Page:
Chapter 4 – The HeckscherOhlin Model
The classical model has several shortcomings:
1. Makes unrealistic predictions like complete specialization that are not consistent with the
realworld.
Complete specialization results from constant opportunity cost assumption, can be
modified with increasing opportunity cost assumption.
2. Classical model doesn’t explain why differences in productivity exist.
3. Classical model doesn’t explain why
most
trade takes place among countries with
similar
levels of economic development.
In the early 1900s, two Swedish economists (Heckscher and his student Ohlin) extended the
classical model for international trade and developed a much richer model, the
HO Model.
HO Insights:
a. Countries differ in their
factors endowments
, or factors of production: quantity and quality of
labor, land, capital, machinery, and natural resources.
b. Goods differ according to the factors required in production, e.g., soybeans are “land
intensive” and textiles are “laborintensive.”
c. Countries will have a comparative advantage, and will therefore produce goods, whose
production requires relatively
large
amounts of the factors with which it is relatively
well
endowed.
Countries with lots of farmland will produce goods that require large amounts of land for
efficient production (wheat, soybeans, corn).
HO is appealing for its simplicity yet completeness, and its versatility.
HO MODEL: BASIC ASSUMPTIONS
Economic theory/models: a) Make assumptions, b) Solve model, c) Perform experiments.
We maintain Assumptions 110, and drop 11 and 12 (labor only) because we add other factors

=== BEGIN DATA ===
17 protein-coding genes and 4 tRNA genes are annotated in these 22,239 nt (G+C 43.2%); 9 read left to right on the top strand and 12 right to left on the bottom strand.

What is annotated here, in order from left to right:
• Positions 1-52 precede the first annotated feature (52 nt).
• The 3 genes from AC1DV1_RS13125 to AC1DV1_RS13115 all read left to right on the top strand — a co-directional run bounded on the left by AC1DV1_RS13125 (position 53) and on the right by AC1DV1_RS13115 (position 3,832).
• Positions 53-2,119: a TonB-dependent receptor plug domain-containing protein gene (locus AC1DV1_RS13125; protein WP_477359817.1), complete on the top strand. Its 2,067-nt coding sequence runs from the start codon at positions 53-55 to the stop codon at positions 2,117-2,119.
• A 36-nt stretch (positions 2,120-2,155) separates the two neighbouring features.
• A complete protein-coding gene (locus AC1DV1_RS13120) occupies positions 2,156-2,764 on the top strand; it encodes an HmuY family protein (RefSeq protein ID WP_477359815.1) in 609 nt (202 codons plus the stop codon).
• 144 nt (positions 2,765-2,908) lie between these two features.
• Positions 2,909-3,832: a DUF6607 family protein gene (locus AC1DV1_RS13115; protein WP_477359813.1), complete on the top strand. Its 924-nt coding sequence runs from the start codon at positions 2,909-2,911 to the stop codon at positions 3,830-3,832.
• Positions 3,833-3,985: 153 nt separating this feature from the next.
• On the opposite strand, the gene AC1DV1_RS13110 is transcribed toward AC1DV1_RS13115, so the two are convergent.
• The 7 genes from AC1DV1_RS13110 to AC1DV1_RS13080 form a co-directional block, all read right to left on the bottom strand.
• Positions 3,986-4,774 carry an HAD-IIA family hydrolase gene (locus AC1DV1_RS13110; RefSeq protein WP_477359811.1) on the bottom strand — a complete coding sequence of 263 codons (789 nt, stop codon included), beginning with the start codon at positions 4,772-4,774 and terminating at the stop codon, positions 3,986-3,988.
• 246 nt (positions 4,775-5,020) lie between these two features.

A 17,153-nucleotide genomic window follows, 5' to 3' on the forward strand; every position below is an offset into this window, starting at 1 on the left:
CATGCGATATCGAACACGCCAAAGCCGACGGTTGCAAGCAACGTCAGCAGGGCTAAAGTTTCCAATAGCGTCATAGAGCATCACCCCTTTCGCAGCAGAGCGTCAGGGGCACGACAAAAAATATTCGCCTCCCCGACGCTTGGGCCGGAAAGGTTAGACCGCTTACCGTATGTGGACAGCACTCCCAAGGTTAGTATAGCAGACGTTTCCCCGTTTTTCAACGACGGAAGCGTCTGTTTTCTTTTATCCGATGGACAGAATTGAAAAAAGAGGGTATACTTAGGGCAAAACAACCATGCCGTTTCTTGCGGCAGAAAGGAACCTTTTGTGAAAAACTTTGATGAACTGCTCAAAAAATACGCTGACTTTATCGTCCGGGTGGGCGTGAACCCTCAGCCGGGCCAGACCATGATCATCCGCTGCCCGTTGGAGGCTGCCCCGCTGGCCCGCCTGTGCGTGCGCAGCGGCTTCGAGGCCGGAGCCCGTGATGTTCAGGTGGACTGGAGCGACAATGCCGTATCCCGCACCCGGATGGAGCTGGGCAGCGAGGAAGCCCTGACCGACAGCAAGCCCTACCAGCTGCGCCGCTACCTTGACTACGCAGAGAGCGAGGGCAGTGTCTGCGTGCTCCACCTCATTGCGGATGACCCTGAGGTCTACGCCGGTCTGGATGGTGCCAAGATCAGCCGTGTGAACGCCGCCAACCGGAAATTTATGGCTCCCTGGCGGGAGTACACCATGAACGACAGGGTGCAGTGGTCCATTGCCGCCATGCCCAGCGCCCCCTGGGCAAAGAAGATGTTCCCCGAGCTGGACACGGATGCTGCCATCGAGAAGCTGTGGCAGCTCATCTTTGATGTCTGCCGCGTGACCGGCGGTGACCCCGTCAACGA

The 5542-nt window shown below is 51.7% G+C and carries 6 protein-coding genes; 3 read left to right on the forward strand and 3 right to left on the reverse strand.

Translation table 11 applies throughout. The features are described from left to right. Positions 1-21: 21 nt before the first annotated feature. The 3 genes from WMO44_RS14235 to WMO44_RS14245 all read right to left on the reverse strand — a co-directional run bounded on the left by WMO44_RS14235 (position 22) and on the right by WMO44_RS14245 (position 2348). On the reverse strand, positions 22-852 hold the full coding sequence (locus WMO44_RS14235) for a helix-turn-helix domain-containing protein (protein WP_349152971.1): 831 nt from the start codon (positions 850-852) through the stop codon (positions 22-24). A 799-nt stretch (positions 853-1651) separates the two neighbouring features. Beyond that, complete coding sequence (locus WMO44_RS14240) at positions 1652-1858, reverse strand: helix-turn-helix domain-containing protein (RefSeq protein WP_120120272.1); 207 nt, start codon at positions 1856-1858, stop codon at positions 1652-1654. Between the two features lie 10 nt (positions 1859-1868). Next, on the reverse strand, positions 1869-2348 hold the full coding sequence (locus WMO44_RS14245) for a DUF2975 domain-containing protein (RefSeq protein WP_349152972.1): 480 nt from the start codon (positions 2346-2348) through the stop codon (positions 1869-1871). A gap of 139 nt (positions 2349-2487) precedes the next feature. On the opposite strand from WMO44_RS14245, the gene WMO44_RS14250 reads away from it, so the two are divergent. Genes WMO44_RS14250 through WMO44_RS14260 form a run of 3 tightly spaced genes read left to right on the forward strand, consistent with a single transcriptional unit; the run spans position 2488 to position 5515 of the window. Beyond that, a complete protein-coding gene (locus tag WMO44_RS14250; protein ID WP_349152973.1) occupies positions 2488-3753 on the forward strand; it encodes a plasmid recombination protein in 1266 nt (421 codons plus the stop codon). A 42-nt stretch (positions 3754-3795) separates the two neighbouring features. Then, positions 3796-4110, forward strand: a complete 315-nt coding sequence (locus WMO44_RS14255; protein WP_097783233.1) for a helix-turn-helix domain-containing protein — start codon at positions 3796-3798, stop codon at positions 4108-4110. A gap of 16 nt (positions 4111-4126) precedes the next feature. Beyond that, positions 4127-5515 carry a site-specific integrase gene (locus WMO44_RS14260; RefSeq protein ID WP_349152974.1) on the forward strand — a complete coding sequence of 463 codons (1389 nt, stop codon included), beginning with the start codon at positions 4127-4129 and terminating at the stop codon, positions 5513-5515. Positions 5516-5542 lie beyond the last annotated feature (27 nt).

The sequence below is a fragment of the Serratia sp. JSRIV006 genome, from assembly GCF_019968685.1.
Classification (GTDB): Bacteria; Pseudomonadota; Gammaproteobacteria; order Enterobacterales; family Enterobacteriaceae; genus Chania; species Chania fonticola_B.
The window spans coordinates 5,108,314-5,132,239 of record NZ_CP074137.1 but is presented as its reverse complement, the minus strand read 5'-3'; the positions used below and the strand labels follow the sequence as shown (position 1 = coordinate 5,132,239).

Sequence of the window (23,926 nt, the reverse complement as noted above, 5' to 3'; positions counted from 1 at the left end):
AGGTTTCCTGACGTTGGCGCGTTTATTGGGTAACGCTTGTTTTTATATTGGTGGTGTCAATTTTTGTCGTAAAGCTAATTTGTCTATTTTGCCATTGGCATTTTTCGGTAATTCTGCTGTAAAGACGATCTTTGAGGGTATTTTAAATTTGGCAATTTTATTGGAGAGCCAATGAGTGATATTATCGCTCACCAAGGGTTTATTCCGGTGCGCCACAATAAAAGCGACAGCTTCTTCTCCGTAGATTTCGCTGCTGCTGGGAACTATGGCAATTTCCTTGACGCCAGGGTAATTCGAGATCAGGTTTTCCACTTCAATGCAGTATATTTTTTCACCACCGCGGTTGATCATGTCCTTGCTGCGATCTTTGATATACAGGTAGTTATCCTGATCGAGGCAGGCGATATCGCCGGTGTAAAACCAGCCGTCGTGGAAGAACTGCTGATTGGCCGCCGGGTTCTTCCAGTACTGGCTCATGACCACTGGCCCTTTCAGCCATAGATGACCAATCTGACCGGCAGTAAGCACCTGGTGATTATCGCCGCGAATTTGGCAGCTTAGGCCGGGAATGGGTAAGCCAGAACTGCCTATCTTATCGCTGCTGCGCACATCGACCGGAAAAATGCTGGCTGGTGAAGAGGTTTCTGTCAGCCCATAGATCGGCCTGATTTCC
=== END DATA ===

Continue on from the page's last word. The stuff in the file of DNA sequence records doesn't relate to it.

(capital, machinery), and we add 5 new assumptions.
1
This preview has intentionally blurred sections. Sign up to view the full version.
View Full DocumentAssumption 13
:
2 factors of production, L (paid wage W) and K (rental payment R).
Now the
ratio of K/L or L/K becomes important for trade patterns, and will change as relative factor
prices change (W/R).
Assumption 14
:
Technology is identical in each country.
For any good (T), producers in both
countries have access to the same production techniques, but will vary based on factor prices
(W, R) in each country.
If labor is relatively cheap in A, producers will use more labor
intensive methods of production.
If factor prices are the same in both countries, the same
production processes (K/L) will prevail in both countries.
Assumption 15
:
Production of T always requires more labor per machine than S, i.e., the L/K
ratio is higher for T than for S.
Also, we continue to assume constant returns to scale for
both
goods in
both
countries (double inputs, double output).
Producing T is more
labor intensive
than S, and producing S is more
capitalintensive
than T,
so the amount of labor per machine (L/K) is higher for T than for S (Equation a below) and the
amount of capital investment per worker is higher for S than for T (Equation b).
This is the end of the preview.
Sign up
to
access the rest of the document.
 Spring '11
 STAFF
 Opportunity Cost, International Trade

Click to edit the document details